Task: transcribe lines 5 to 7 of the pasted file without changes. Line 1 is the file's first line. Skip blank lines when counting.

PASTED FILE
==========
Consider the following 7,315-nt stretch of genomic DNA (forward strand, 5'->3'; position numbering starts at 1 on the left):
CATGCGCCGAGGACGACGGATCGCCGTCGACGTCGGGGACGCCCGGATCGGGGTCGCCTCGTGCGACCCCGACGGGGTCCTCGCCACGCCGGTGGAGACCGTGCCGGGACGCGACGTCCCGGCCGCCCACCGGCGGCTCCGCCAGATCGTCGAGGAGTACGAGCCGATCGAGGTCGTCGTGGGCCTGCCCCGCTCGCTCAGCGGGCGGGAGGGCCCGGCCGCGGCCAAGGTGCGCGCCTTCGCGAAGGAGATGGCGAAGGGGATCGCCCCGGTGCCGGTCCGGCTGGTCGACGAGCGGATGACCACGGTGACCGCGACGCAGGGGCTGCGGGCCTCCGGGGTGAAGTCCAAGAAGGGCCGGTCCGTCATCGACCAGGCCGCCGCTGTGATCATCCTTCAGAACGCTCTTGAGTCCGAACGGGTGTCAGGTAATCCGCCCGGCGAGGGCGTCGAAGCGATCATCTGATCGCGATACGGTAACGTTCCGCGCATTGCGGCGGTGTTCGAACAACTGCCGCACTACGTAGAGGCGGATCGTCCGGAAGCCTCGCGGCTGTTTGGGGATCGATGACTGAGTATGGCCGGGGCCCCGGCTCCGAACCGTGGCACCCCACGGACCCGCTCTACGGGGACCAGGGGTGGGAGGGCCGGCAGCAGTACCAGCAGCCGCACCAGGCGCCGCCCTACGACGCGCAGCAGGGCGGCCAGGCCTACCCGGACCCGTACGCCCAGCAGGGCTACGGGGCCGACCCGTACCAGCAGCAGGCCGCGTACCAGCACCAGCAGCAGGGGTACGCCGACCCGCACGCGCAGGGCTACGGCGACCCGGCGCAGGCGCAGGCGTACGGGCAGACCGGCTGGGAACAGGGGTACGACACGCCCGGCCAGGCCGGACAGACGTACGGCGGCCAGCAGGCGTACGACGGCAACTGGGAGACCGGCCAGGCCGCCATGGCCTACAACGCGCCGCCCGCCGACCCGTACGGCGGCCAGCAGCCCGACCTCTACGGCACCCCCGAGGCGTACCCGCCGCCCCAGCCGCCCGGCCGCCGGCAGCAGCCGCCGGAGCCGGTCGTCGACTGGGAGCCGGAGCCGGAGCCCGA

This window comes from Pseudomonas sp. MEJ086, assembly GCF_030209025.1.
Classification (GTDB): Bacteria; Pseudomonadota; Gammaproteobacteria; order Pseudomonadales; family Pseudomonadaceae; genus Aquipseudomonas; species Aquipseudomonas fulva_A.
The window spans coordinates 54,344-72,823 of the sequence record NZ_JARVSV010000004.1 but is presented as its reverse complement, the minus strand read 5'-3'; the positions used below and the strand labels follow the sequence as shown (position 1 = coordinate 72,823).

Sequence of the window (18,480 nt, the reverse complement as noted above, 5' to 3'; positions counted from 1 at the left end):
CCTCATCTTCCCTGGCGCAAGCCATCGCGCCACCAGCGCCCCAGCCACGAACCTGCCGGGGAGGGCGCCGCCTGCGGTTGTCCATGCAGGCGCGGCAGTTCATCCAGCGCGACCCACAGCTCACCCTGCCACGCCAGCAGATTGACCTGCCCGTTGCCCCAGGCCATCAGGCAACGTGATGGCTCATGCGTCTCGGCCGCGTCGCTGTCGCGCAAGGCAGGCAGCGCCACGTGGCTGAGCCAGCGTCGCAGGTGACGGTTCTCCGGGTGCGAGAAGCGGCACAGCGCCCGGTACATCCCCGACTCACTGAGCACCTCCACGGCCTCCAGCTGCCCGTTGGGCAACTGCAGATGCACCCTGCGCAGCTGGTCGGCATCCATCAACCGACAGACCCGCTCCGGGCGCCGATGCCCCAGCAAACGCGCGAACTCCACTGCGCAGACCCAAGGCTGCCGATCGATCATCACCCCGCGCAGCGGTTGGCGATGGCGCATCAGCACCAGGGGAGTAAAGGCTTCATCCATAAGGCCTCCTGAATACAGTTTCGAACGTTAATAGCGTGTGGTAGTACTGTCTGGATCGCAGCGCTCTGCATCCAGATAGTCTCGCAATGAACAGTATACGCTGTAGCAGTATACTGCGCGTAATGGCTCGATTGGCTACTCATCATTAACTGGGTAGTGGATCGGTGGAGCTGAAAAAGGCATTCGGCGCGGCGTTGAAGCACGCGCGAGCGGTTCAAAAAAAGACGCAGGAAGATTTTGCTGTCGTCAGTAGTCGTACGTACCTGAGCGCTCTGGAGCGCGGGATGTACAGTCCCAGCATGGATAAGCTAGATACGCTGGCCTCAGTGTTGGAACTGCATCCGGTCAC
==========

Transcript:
The window spans coordinates 54,344-72,823 of the sequence record NZ_JARVSV010000004.1 but is presented as its reverse complement, the minus strand read 5'-3'; the positions used below and the strand labels follow the sequence as shown (position 1 = coordinate 72,823).

Sequence of the window (18,480 nt, the reverse complement as noted above, 5' to 3'; positions counted from 1 at the left end):
CCTCATCTTCCCTGGCGCAAGCCATCGCGCCACCAGCGCCCCAGCCACGAACCTGCCGGGGAGGGCGCCGCCTGCGGTTGTCCATGCAGGCGCGGCAGTTCATCCAGCGCGACCCACAGCTCACCCTGCCACGCCAGCAGATTGACCTGCCCGTTGCCCCAGGCCATCAGGCAACGTGATGGCTCATGCGTCTCGGCCGCGTCGCTGTCGCGCAAGGCAGGCAGCGCCACGTGGCTGAGCCAGCGTCGCAGGTGACGGTTCTCCGGGTGCGAGAAGCGGCACAGCGCCCGGTACATCCCCGACTCACTGAGCACCTCCACGGCCTCCAGCTGCCCGTTGGGCAACTGCAGATGCACCCTGCGCAGCTGGTCGGCATCCATCAACCGACAGACCCGCTCCGGGCGCCGATGCCCCAGCAAACGCGCGAACTCCACTGCGCAGACCCAAGGCTGCCGATCGATCATCACCCCGCGCAGCGGTTGGCGATGGCGCATCAGCACCAGGGGAGTAAAGGCTTCATCCATAAGGCCTCCTGAATACAGTTTCGAACGTTAATAGCGTGTGGTAGTACTGTCTGGATCGCAGCGCTCTGCATCCAGATAGTCTCGCAATGAACAGTATACGCTGTAGCAGTATACTGCGCGTAATGGCTCGATTGGCTACTCATCATTAACTGGGTAGTGGATCGGTGGAGCTGAAAAAGGCATTCGGCGCGGCGTTGAAGCACGCGCGAGCGGTTCAAAAAAAGACGCAGGAAGATTTTGCTGTCGTCAGTAGTCGTACGTACCTGAGCGCTCTGGAGCGCGGGATGTACAGTCCCAGCATGGATAAGCTAGATACGCTGGCCTCAGTGTTGGAACTGCATCCGGTCAC